The South African Post Office (Sapo) says it is on track to pay social grants on behalf of the South African Social Security Agency (Sassa) by April 1 2018.
An agreement was signed between Sassa and Sapo late in 2017 which will see the latter providing electronic banking services, including corporate control accounts, special disbursement accounts, on-boarding of new beneficiaries, and the biometric authentication of beneficiaries.
In 2014, the Constitutional Court ruled that the contract Sassa signed with Cash Paymasters Services (CPS) in 2012 was illegal and invalid. In 2017, the Court suspended its order until March 31 2018, to give the social development department and Sassa time to hire a new provider.
However, last week, Sassa approached the Court to request an extension of the suspension of invalidity of the CPS contract. "This is to allow Sassa to phase out CPS and phase in a new service provider. The reason for this development is that the contract with CPS ends at the end of March and a new service provider can only be appointed after the CPS contract ends," Sassa said.
The agency said that as from March 1 it will do direct transfers to about 5.7-million beneficiaries who use the Sassa card. This will bring about 80% of payment transactions under the control of Sassa by the end of March.
By April, the only beneficiaries whose payments won’t be falling under Sassa control will be the ones paid in cash at pay points. Sapo had already gone to the market for the cash payment category by way of advertising a tender. This represents just less than 3-million beneficiaries, Sassa said.
Sassa is currently negotiating with the banking industry to develop a low-cost banking account that will be subsidised by the agency so beneficiaries get the full value of their grants without paying bank charges. Such an account will not allow electronic debits and is intended to protect beneficiaries from unauthorised debit orders, which have been a problem in the past.
Briefing Parliament’s telecommunications and postal services portfolio committee on Tuesday, Sapo chief operating officer Lindiwe Kwele said the entity was on course to produce a total of 10.6-million Sassa-branded bank cards by June. Kwele said that migration of beneficiaries to Postbank accounts had commenced and is being prioritised and monitored weekly.
The Post Office also said it was important to note that its responsibility was to commence the take-over of grant payment services, but not to have completed the migration process, by April 1.
Jabu Mahlangu, the chairman of the portfolio committee, said: "It is comforting that Sapo has been able to give us assurance that come [April 1], all beneficiaries will receive their payments without a glitch. Nevertheless, the committee will monitor the project closely and be updated about achievements and challenges, starting with the production of the first 2-million cards by March 2018."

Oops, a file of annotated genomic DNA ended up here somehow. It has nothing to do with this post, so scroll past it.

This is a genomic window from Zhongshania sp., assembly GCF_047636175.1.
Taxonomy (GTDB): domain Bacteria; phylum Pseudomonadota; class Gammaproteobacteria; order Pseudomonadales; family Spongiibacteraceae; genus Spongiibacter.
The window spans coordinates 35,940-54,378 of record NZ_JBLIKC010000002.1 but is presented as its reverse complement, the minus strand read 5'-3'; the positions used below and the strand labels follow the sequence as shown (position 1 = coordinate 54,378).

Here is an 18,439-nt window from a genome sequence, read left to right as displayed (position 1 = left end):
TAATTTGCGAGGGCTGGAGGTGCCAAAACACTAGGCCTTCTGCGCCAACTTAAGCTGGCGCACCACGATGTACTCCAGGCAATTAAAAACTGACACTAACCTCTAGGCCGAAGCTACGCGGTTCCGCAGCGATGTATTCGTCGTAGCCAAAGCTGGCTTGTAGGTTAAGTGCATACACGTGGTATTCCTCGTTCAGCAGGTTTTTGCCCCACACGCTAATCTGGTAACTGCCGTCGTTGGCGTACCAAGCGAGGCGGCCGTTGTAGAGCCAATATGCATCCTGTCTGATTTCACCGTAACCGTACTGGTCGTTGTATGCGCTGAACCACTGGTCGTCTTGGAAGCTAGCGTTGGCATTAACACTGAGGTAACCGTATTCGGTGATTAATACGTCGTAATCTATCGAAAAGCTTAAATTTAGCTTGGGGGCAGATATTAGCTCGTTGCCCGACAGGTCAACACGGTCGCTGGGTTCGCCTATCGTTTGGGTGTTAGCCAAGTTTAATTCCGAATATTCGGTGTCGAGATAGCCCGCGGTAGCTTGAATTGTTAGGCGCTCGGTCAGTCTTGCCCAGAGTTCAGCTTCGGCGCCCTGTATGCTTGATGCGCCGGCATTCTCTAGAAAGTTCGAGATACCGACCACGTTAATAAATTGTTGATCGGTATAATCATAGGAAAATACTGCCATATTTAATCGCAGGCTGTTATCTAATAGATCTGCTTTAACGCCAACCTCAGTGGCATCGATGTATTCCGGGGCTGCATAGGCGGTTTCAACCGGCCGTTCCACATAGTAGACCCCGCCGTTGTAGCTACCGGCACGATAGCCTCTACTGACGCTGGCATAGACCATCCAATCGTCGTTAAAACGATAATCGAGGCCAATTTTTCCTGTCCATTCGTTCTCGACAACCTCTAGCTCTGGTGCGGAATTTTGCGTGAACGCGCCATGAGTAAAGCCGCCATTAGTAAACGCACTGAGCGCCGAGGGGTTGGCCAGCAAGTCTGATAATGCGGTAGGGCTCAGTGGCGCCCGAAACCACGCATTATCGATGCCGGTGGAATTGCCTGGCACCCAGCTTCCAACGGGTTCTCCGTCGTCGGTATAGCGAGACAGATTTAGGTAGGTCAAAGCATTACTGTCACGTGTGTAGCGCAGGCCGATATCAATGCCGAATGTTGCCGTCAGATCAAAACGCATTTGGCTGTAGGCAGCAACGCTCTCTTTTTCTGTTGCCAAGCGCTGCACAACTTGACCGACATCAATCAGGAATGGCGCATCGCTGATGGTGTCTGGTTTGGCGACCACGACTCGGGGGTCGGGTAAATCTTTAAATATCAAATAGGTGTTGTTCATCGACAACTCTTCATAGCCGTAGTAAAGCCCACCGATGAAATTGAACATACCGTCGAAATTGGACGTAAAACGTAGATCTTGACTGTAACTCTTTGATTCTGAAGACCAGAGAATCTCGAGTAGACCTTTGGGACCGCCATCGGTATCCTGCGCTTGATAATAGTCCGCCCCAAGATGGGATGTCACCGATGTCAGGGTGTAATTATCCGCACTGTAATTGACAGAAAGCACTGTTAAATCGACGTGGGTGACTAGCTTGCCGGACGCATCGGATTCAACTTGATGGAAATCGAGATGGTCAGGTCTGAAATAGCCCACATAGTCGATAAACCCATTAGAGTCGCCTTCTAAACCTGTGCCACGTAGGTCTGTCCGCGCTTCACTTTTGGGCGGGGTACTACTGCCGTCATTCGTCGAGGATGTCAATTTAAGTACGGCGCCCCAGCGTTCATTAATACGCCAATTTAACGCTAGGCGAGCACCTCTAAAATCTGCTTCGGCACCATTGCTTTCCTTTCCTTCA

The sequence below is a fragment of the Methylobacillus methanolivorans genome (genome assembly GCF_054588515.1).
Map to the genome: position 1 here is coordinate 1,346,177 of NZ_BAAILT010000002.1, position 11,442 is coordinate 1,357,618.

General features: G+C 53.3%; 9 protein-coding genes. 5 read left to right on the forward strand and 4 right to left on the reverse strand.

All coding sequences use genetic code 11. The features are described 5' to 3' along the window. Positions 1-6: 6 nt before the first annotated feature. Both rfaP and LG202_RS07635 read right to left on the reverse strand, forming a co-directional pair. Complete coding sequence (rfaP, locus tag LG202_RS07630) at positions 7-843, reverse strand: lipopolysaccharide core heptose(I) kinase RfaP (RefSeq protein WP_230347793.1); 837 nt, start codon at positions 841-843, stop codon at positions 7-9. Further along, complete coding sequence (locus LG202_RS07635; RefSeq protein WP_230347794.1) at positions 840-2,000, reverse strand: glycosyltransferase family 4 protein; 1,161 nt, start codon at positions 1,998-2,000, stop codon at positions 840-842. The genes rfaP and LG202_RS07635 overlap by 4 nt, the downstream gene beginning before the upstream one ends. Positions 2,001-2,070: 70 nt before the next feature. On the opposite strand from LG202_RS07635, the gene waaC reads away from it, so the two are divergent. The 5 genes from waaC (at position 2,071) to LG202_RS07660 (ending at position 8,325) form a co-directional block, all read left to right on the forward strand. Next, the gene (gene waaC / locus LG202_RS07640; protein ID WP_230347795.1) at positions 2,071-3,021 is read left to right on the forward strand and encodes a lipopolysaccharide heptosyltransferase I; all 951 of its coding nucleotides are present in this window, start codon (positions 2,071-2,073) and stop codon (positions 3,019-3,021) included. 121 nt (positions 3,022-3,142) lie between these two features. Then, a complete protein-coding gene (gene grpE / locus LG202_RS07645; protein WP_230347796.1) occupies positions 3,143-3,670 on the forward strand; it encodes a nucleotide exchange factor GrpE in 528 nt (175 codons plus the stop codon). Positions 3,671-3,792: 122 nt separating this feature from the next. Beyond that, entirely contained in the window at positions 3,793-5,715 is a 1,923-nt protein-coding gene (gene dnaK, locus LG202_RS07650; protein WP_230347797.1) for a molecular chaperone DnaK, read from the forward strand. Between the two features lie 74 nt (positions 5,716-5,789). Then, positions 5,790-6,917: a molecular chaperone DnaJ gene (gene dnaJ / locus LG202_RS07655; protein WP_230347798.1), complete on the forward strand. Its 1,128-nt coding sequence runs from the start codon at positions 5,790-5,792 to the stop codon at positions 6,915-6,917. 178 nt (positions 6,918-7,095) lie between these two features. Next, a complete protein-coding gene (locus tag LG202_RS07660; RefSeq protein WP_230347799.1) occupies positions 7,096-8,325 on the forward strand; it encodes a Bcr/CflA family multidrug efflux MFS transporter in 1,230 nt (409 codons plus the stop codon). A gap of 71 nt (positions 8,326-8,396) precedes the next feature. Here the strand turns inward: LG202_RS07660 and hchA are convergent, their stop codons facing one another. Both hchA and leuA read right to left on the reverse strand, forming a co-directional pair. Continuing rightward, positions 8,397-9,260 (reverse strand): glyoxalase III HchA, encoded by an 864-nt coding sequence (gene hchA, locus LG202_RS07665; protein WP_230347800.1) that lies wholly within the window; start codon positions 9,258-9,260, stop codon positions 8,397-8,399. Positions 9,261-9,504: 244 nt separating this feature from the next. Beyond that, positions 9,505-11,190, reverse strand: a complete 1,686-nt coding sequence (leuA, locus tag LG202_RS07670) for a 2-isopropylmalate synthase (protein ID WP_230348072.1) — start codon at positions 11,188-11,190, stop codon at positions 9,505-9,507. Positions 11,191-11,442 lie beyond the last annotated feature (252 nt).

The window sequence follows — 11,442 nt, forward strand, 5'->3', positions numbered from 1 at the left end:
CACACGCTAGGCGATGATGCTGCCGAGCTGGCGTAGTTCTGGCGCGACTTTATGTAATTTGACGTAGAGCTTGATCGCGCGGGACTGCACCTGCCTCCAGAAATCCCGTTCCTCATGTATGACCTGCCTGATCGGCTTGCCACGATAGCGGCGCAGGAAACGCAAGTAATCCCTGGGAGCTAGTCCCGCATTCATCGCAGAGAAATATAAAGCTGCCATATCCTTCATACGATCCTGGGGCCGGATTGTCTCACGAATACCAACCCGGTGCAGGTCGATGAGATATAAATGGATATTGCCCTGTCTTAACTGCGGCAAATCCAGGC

Cas Coovadia, the MD of the Banking Association of SA, said the distribution of social grants to the most vulnerable in the country continued to be unnecessarily under risk of disruption because of the slow progress in implementing the Constitutional Court ruling that a new payment system be put in place by April 1.
He also said banks had indicated that a significant number of the 6.7-million grant recipients with Sassa cards, also have personal accounts with commercial banks.
"If Sassa provides banks with the details of all its beneficiaries, banks would be able to identify which recipients already have accounts, into which the agency can immediately pay grants, using existing bank infrastructure. BankservAfrica is ready to act as a central data clearing house. [The Banking Association] is ready to facilitate this process with its members and embark on a joint awareness exercise to inform beneficiaries. To date, this sharing of information has not happened, despite the Information Regulator giving assurance that such an exercise falls within the ambit of the Information Act and can be conducted securely."
Coovadia added: "There is no doubt that the South African banking system, with the South African Post Office, has the capacity and technology to meet — and surpass — most of the requirements of Sassa, its beneficiaries, and the Constitutional Court. There is no need to continue with the current inefficient and costly mechanisms.
"However, this requires that Sassa, the department and all relevant stakeholders be willing, enthusiastic and efficient partners in a national effort to act in the interests of the most vulnerable South Africans.
"We urge Sassa to accept the bona fides of banks, as we accept theirs. The bottom line is that existing banking infrastructure and products can cost-effectively, securely and without abuse, deliver social grants from April 1. We are ready to work with Sapo to deliver this service."